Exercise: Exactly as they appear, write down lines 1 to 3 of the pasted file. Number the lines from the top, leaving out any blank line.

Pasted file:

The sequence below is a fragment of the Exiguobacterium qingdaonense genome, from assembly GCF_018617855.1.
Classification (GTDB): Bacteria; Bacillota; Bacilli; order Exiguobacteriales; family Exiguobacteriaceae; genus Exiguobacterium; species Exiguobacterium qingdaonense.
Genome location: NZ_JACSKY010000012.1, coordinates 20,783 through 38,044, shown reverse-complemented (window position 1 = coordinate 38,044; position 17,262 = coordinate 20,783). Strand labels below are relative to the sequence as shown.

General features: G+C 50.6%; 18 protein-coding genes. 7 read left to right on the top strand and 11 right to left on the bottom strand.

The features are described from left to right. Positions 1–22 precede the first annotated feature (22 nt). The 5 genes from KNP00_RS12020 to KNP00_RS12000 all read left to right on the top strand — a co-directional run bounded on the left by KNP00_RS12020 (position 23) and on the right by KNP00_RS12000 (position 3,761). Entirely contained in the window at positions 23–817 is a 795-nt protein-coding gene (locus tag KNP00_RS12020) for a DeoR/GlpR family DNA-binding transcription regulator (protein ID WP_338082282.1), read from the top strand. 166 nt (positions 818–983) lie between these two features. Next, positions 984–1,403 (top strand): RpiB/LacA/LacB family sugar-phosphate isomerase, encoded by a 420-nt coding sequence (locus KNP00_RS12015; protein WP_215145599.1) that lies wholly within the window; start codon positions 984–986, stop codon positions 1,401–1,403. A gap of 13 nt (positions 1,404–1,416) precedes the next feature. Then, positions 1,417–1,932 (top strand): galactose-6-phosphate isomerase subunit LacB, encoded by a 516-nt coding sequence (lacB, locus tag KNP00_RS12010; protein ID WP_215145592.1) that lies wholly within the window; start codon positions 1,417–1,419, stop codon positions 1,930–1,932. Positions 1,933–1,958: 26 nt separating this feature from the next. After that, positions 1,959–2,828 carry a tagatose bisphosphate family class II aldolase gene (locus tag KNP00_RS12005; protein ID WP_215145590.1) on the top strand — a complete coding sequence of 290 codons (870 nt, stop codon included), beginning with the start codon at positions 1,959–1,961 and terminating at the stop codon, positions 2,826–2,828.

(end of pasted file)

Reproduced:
The sequence below is a fragment of the Exiguobacterium qingdaonense genome, from assembly GCF_018617855.1.
Classification (GTDB): Bacteria; Bacillota; Bacilli; order Exiguobacteriales; family Exiguobacteriaceae; genus Exiguobacterium; species Exiguobacterium qingdaonense.
Genome location: NZ_JACSKY010000012.1, coordinates 20,783 through 38,044, shown reverse-complemented (window position 1 = coordinate 38,044; position 17,262 = coordinate 20,783). Strand labels below are relative to the sequence as shown.